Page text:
Lewis suggests the best way to avoid these deductions is to thoroughly fill out the checklist given to tenants during move–in.
“Probably one of the most important steps in keeping your deposit at the end of your lease is writing a very good security deposit checklist at the beginning of your lease and documenting the condition of the apartment when you move in,” Lewis said. “Tenants need to go room by room and be as picky as they can be. Don’t ignore little things,” said Lewis, who recommended tenants take incoming and outgoing photos as additional evidence.
These checklists can be compared to those made by the landlord during move-out, distinguishing any prior damage from damage caused by the current lessee. By law, a landlord cannot charge for damage due to natural wear and tear on the unit, Lewis said, adding that is also illegal to charge for cleaning required after move-out.
“I have watched landlords try and nickel-and-dime those deposits,” he said. “I have seen some that charge $5 for replacing a burnt-out light bulb.”
Beyond the concern of unwarranted deductions, some students are worried their landlords may never refund their security deposits at all.
LSA junior Wajeeha Shuttari has been unsuccessful at getting her security deposit back. Shuttari and her former roommates, whose lease ended last August, have yet to get their $1,200 security deposit from their former landlord. A few weeks ago, she called the landlord to ask for the deposit but said her landlord brushed her concern aside, leaving her frustrated and without the deposit.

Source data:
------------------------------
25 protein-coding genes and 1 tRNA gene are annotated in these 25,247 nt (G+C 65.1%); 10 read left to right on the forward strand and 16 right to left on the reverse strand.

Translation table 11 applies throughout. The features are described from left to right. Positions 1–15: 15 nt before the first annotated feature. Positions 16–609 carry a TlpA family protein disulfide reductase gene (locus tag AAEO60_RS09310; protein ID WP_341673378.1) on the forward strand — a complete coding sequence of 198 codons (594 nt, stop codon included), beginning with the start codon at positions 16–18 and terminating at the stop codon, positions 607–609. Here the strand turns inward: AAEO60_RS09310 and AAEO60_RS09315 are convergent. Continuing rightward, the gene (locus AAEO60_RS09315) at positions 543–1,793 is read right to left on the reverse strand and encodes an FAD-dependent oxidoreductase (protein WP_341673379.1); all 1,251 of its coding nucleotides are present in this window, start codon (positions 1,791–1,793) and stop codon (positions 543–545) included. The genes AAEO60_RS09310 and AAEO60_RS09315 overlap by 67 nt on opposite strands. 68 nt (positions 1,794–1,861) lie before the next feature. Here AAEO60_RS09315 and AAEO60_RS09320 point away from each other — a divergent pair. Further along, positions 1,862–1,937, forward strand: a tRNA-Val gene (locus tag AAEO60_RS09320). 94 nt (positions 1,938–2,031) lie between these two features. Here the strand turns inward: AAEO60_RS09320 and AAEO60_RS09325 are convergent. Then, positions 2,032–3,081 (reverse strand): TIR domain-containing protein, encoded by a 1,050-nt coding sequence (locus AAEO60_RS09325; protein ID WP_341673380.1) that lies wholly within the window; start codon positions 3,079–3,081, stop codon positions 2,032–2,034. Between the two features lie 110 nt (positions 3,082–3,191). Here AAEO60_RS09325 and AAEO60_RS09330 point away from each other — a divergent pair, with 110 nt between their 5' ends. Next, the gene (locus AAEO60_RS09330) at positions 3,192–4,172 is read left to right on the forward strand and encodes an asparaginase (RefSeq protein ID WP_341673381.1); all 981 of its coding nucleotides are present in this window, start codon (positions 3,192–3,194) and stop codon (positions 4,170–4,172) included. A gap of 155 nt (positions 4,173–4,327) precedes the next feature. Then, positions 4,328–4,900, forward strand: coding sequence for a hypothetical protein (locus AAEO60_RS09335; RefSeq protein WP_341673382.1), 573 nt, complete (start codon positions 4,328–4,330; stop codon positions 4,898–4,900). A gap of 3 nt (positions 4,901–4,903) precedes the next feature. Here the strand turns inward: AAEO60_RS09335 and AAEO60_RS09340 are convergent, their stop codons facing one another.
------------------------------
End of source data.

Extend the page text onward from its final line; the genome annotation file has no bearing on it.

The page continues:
One of the factors she said played a part in the debacle is that her and her roommates never received a copy of the lease, preventing her from knowing what the lease said about security deposit return policies like forwarding her deposit to her new address.
“I want students to make sure they have a copy of the lease,” Shuttari advised. To better ensure the security deposit return runs smoothly, Lewis said students must provide an address where the deposit can be sent to the tenant upon moving out. This must be completed within four days of moving out of the housing unit. Once this phase is complete, the landlord has 30 days to either return the security deposit or send a written statement explaining why he is deducting money from the deposit. If a tenant receives a list of deductions, he then has seven days to respond with objections. If there are objections, the landlord then has a total of 45 days from the date of moving out to either sue the tenant in small claims court or reach an agreement with the tenant, Lewis said.
Lewis added that students frequently think they cannot pay the last month’s rent and instead rely on the security deposit to cover the rent. This is not a strictly legitimate practice unless the landlord agrees to this, although most do not because they want to have the full security deposit in case they need to make repairs to the apartment that would be deducted from the deposit.
Students often do not realize they are allowed to withhold rent if the landlord fails to make housing repairs after he has been notified in writing and given a reasonable amount of time to fix the problem, Lewis said. The tenant is not obligated to pay full rent if the documented repairs are not made. Lewis warns this may not be as easy as it seems. Landlords who contest the claims can sue the tenant in court, where a judge will decide who is at fault and if withholding rent was warranted.
If the tenant does not want to withhold rent, he can deduct and repair. This is when the tenant tells the landlord in advance that he will make the minor repairs himself and then bills the landlord for the repairs or deducts the cost of the repairs from his rent.